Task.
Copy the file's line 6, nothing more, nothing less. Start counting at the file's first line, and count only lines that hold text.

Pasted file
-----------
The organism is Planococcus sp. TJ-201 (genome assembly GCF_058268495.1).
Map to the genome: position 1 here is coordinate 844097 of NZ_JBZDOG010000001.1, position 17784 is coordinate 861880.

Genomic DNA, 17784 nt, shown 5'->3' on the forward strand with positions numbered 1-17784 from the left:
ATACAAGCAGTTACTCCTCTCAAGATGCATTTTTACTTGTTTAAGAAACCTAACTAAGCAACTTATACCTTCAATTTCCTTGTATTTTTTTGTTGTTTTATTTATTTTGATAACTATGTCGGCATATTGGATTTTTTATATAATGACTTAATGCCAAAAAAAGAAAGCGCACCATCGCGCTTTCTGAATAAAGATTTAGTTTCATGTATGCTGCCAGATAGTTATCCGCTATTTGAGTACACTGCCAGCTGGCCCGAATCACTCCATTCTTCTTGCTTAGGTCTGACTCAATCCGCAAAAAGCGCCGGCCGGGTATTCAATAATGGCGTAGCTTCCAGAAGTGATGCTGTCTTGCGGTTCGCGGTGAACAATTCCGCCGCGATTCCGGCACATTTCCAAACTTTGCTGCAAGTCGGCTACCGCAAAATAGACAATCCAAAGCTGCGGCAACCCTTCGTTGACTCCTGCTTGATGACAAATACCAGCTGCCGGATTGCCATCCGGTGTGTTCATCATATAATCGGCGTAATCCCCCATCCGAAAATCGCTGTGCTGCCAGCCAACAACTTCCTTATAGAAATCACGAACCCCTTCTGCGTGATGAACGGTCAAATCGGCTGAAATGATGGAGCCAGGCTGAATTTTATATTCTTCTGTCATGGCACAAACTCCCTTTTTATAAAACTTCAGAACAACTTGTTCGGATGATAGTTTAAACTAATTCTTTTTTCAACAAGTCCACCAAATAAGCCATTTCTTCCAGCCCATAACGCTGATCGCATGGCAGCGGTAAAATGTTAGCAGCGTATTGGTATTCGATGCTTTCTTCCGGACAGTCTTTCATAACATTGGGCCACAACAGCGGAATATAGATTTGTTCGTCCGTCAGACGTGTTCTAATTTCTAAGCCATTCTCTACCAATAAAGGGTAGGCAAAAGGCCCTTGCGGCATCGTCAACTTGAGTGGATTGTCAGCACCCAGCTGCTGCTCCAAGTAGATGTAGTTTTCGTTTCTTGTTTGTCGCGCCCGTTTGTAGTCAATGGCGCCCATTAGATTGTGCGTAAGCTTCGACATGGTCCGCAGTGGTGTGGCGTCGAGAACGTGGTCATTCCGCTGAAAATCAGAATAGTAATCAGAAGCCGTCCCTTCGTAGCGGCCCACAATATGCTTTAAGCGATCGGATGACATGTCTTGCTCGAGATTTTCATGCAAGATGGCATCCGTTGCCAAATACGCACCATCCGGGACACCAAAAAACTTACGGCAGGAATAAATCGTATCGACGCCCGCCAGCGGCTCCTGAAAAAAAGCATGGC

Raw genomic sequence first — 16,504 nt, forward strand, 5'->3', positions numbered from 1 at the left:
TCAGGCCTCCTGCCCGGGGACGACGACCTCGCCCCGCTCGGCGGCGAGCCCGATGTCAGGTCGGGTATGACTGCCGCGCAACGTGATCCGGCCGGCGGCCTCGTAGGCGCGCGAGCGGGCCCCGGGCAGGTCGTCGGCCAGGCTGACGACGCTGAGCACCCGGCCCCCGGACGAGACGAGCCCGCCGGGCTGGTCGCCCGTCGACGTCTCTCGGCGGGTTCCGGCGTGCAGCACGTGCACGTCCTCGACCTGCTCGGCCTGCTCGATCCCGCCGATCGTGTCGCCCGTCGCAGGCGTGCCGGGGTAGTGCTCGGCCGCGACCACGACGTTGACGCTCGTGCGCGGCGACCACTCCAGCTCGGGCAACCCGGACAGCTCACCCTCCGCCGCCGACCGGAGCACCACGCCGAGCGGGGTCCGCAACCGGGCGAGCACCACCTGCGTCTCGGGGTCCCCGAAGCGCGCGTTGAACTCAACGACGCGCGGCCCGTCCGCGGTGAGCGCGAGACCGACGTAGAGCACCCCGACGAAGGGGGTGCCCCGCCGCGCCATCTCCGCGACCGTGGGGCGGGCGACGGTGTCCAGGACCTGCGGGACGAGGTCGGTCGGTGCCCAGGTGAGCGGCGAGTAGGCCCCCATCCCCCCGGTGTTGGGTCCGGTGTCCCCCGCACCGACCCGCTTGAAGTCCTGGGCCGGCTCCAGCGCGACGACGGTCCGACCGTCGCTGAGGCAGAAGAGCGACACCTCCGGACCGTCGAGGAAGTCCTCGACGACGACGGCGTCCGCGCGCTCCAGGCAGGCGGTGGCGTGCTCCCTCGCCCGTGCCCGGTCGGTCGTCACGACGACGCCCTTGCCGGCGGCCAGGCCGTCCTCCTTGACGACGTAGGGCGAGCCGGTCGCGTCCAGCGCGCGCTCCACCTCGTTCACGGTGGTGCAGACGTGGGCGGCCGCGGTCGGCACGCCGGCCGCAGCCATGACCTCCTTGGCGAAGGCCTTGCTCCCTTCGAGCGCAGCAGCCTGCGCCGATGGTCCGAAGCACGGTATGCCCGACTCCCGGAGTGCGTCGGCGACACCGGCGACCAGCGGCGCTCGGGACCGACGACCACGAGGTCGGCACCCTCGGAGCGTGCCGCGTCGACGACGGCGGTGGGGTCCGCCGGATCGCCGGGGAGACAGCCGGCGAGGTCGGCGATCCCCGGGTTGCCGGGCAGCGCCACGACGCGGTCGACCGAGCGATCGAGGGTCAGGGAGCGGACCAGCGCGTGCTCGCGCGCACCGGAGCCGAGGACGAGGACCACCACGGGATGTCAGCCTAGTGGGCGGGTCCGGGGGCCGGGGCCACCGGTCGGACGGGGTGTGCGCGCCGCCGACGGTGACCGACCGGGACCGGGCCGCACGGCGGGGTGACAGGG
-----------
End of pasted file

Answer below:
TCAGGCCTCCTGCCCGGGGACGACGACCTCGCCCCGCTCGGCGGCGAGCCCGATGTCAGGTCGGGTATGACTGCCGCGCAACGTGATCCGGCCGGCGGCCTCGTAGGCGCGCGAGCGGGCCCCGGGCAGGTCGTCGGCCAGGCTGACGACGCTGAGCACCCGGCCCCCGGACGAGACGAGCCCGCCGGGCTGGTCGCCCGTCGACGTCTCTCGGCGGGTTCCGGCGTGCAGCACGTGCACGTCCTCGACCTGCTCGGCCTGCTCGATCCCGCCGATCGTGTCGCCCGTCGCAGGCGTGCCGGGGTAGTGCTCGGCCGCGACCACGACGTTGACGCTCGTGCGCGGCGACCACTCCAGCTCGGGCAACCCGGACAGCTCACCCTCCGCCGCCGACCGGAGCACCACGCCGAGCGGGGTCCGCAACCGGGCGAGCACCACCTGCGTCTCGGGGTCCCCGAAGCGCGCGTTGAACTCAACGACGCGCGGCCCGTCCGCGGTGAGCGCGAGACCGACGTAGAGCACCCCGACGAAGGGGGTGCCCCGCCGCGCCATCTCCGCGACCGTGGGGCGGGCGACGGTGTCCAGGACCTGCGGGACGAGGTCGGTCGGTGCCCAGGTGAGCGGCGAGTAGGCCCCCATCCCCCCGGTGTTGGGTCCGGTGTCCCCCGCACCGACCCGCTTGAAGTCCTGGGCCGGCTCCAGCGCGACGACGGTCCGACCGTCGCTGAGGCAGAAGAGCGACACCTCCGGACCGTCGAGGAAGTCCTCGACGACGACGGCGTCCGCGCGCTCCAGGCAGGCGGTGGCGTGCTCCCTCGCCCGTGCCCGGTCGGTCGTCACGACGACGCCCTTGCCGGCGGCCAGGCCGTCCTCCTTGACGACGTAGGGCGAGCCGGTCGCGTCCAGCGCGCGCTCCACCTCGTTCACGGTGGTGCAGACGTGGGCGGCCGCGGTCGGCACGCCGGCCGCAGCCATGACCTCCTTGGCGAAGGCCTTGCTCCCTTCGAGCGCAGCAGCCTGCGCCGATGGTCCGAAGCACGGTATGCCCGACTCCCGGAGTGCGTCGGCGACACCGGCGACCAGCGGCGCTCGGGACCGACGACCACGAGGTCGGCACCCTCGGAGCGTGCCGCGTCGACGACGGCGGTGGGGTCCGCCGGATCGCCGGGGAGACAGCCGGCGAGGTCGGCGATCCCCGGGTTGCCGGGCAGCGCCACGACGCGGTCGACCGAGCGATCGAGGGTCAGGGAGCGGACCAGCGCGTGCTCGCGCGCACCGGAGCCGAGGACGAGGACCACCACGGGATGTCAGCCTAGTGGGCGGGTCCGGGGGCCGGGGCCACCGGTCGGACGGGGTGTGCGCGCCGCCGACGGTGACCGACCGGGACCGGGCCGCACGGCGGGGTGACAGGG